Homemade Fruit Roll-ups

SAM_3712I saw this posted on Pinterest last Friday and for reasons I can’t really explain I decided I had to make them over the weekend. I haven’t had a fruit roll-up in ages, and I can’t say I was missing them either, but something about the simplicity of the recipe, the all natural ingredients and some sort of childhood nostalgia combined and my mission for the weekend was set. Fruit Roll-ups or bust.

The recipe for homemade fruit roll-ups is simple enough. Only 3 ingredients, strawberries, sugar, and lemon juice. You cook the berries down to a jam, spread on a baking sheet and dehydrate in the oven. We already had a trip to Costco planned so I added strawberries to the list. Now I normally can’t possibly find a use for two pounds of strawberries before they go bad, but the recipe called for a pound of strawberries, and Liam will put a good dent in the rest of them before the week is out.

SAM_3674So I picked through my berries, leaving the best looking ones for eating and the iffy looking ones for fruit roll-ups.  Then I cored the berries and cut them into quarters. Add them to a bowl with the sugar and lemon juice, mash them up a bit and let them sit and marinade for a while. The recipe says 30 minutes, but it was more like an hour before I got back to mine. I don’t think it matters. You just want the sugar and lemon juice to help the strawberries release some of their natural juices.SAM_3676The next step is to puree the strawberries in a blender. It’s crazy. I hadn’t used my blender in years and now I needed it twice in the same week. Anyway, give the strawberries a good blend until they are smooth. You don’t want any chunks of berry.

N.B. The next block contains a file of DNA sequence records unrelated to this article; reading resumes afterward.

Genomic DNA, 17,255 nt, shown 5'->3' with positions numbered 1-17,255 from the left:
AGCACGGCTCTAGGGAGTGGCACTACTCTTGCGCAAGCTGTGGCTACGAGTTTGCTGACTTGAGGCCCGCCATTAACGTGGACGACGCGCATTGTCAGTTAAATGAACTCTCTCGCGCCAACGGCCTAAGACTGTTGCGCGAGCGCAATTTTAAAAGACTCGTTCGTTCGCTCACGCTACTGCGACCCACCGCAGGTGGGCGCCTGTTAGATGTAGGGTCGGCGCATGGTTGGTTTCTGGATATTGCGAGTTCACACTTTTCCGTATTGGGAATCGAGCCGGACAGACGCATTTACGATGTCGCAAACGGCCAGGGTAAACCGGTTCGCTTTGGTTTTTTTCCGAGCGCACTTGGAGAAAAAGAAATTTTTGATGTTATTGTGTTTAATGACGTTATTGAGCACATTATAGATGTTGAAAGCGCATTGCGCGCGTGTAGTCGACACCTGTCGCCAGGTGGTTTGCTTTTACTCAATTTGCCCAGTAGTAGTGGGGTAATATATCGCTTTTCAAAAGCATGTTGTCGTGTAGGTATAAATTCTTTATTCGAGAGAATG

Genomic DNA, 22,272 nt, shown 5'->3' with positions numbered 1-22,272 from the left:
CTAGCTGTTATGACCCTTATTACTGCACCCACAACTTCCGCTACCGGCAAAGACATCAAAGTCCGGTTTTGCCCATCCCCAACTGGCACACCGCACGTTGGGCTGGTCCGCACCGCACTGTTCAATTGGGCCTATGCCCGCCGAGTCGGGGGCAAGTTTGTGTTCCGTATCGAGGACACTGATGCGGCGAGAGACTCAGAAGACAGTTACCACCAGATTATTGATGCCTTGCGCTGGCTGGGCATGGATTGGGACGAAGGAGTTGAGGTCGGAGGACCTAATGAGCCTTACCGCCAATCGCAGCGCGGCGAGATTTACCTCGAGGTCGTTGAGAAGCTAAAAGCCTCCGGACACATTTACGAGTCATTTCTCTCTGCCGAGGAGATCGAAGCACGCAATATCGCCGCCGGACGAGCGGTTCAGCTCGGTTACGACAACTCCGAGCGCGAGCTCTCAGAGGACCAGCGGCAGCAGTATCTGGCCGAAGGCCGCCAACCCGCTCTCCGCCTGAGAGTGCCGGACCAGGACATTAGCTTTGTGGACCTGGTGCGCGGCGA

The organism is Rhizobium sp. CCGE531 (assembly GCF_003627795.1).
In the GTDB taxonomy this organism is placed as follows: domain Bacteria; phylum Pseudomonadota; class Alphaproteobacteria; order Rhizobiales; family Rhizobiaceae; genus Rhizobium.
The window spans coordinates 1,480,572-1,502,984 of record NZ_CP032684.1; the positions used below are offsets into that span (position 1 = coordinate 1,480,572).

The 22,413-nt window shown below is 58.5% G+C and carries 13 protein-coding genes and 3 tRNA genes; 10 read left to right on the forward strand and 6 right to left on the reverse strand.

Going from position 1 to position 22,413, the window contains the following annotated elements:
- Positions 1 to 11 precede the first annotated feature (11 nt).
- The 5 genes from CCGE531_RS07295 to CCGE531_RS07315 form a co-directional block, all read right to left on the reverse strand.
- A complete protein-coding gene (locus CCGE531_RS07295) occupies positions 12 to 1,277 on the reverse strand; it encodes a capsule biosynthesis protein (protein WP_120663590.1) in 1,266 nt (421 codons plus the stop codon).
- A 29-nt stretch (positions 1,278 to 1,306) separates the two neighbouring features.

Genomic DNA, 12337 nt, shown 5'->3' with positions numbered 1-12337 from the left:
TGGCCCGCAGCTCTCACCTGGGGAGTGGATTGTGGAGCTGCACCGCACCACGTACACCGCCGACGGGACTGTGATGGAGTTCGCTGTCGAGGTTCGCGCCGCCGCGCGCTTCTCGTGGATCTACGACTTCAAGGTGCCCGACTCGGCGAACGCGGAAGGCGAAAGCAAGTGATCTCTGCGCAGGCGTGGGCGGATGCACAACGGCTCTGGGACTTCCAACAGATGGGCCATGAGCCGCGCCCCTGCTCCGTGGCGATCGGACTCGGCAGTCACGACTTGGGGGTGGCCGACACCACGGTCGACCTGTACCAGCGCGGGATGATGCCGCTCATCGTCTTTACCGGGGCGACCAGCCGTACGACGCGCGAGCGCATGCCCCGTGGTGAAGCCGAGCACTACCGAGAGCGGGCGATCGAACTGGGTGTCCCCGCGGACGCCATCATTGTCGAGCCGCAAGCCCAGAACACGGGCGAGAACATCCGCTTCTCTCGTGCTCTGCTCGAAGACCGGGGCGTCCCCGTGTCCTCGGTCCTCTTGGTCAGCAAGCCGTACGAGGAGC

SAM_3679Now we need to cook down the puree until it is thick and jammy. The test is to get it to the point you can scrap the bottom of the pan with a spatula and the liquid doesn’t immediately fill back in.  This took me longer than the 25 minutes the recipe suggested, probably closer to 40. And it was still thinner than I would call jammy, but I went with it and it turned out fine.

SAM_3680 SAM_3683This next part was the only thing I found tricky about the whole recipe. Smoothing out the jam into a nice even layer to make the roll-ups. First line a rimmed baking sheet with parchment, then use an offset spatula or rubber scraper to smooth the berries into a nice, thin, even layer. You don’t want it to be so thin you can see through it, or it will dry out and become brittle instead of chewy, too think and it won’t dry enough or roll up right. It was stressful. I did the best I could and it turned out okay. I did have a spot on one of the two pans that was a bit thin so it was crunchy. Still delicious mind you, it just wouldn’t roll.   Also the recipe called for dividing the puree between two baking sheets, which I did, but my baking sheets are big enough that I could have done it on one, and it would have probably been easier.

SAM_3706Once you have your thin even layer, put the baking sheets into a very low oven, 170 degrees or so, so several hours. My oven is old and has analog knobs with lines every 25 degrees, far from accurate. It has “warm” then starts at 200 degrees. I just turned it to less than 200 and decided it was good. If you have a new oven with a digital temperature setting, this will probably be easier for you. The recipe even recommends opening and shutting the oven door to lower the temp if you can’t set it below 200 degrees.